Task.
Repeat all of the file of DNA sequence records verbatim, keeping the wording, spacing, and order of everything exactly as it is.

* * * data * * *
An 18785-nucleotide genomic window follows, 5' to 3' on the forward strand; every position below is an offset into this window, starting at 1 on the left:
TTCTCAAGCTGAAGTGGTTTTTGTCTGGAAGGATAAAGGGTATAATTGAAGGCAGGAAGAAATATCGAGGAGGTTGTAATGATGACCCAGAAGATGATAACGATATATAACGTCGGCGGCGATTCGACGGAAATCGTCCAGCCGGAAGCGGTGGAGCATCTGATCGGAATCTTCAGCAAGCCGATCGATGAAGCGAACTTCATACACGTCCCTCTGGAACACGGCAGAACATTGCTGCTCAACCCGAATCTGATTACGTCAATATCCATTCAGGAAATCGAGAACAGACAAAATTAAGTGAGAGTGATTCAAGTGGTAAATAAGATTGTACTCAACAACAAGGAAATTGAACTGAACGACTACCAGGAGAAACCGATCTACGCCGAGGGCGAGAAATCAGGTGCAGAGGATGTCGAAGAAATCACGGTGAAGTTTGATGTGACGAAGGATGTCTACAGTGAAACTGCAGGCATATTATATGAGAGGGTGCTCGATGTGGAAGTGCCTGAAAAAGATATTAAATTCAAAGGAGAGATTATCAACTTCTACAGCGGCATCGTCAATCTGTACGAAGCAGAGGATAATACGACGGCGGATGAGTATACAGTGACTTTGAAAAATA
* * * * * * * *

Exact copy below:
An 18785-nucleotide genomic window follows, 5' to 3' on the forward strand; every position below is an offset into this window, starting at 1 on the left:
TTCTCAAGCTGAAGTGGTTTTTGTCTGGAAGGATAAAGGGTATAATTGAAGGCAGGAAGAAATATCGAGGAGGTTGTAATGATGACCCAGAAGATGATAACGATATATAACGTCGGCGGCGATTCGACGGAAATCGTCCAGCCGGAAGCGGTGGAGCATCTGATCGGAATCTTCAGCAAGCCGATCGATGAAGCGAACTTCATACACGTCCCTCTGGAACACGGCAGAACATTGCTGCTCAACCCGAATCTGATTACGTCAATATCCATTCAGGAAATCGAGAACAGACAAAATTAAGTGAGAGTGATTCAAGTGGTAAATAAGATTGTACTCAACAACAAGGAAATTGAACTGAACGACTACCAGGAGAAACCGATCTACGCCGAGGGCGAGAAATCAGGTGCAGAGGATGTCGAAGAAATCACGGTGAAGTTTGATGTGACGAAGGATGTCTACAGTGAAACTGCAGGCATATTATATGAGAGGGTGCTCGATGTGGAAGTGCCTGAAAAAGATATTAAATTCAAAGGAGAGATTATCAACTTCTACAGCGGCATCGTCAATCTGTACGAAGCAGAGGATAATACGACGGCGGATGAGTATACAGTGACTTTGAAAAATA